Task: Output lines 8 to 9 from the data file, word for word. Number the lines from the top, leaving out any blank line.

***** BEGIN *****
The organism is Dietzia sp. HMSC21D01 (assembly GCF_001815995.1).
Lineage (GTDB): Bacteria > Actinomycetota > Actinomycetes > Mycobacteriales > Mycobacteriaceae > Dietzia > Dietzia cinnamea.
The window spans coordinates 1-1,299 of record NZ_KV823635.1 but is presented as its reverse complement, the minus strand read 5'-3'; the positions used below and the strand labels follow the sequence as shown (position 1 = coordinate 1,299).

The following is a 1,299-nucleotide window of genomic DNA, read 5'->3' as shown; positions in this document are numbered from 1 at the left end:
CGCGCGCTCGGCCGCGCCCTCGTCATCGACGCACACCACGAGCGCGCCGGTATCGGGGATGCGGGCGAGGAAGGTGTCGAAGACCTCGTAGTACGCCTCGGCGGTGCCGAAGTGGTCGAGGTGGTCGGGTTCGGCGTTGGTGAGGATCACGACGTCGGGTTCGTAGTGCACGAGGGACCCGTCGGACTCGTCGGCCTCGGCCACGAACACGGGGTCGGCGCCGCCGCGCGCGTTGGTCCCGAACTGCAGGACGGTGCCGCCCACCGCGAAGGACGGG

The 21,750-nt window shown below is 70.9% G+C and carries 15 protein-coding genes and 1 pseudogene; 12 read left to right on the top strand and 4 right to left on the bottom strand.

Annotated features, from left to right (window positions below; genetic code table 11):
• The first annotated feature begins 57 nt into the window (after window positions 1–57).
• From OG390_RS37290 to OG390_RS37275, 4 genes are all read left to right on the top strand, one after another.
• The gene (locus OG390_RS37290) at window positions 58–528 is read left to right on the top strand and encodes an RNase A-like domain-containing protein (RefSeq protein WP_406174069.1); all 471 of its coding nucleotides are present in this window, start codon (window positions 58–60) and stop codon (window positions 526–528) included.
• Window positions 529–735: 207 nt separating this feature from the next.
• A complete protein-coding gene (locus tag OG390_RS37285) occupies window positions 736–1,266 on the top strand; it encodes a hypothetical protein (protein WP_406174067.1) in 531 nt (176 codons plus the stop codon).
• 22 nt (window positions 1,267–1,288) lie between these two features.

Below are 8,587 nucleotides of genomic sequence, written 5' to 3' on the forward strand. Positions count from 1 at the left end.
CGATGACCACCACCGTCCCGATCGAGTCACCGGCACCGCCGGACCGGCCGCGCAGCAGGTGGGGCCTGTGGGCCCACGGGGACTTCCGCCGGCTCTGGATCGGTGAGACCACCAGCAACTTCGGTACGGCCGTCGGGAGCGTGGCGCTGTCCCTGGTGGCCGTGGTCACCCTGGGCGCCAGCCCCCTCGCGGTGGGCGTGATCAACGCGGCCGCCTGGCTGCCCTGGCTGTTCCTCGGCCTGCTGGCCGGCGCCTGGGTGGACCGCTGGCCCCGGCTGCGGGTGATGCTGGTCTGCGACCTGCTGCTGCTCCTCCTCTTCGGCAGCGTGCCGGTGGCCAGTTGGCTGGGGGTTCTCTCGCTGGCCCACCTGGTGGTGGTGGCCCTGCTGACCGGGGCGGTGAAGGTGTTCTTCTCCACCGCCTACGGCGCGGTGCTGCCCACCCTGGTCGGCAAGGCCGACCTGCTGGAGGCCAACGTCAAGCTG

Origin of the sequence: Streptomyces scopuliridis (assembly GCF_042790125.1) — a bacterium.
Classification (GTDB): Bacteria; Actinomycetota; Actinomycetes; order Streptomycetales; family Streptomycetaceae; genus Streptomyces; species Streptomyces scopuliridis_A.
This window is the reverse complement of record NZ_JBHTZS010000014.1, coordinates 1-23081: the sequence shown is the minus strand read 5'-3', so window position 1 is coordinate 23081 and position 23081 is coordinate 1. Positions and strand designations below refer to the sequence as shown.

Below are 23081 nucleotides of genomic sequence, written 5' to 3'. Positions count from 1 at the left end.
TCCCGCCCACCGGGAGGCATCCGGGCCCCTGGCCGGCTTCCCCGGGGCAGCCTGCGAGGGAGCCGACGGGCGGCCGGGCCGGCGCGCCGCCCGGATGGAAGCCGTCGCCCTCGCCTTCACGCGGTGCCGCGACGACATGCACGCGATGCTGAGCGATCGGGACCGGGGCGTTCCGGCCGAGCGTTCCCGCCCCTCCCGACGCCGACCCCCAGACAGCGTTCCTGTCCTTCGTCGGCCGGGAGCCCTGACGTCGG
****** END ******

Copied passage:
• The first annotated feature begins 57 nt into the window (after window positions 1–57).
• From OG390_RS37290 to OG390_RS37275, 4 genes are all read left to right on the top strand, one after another.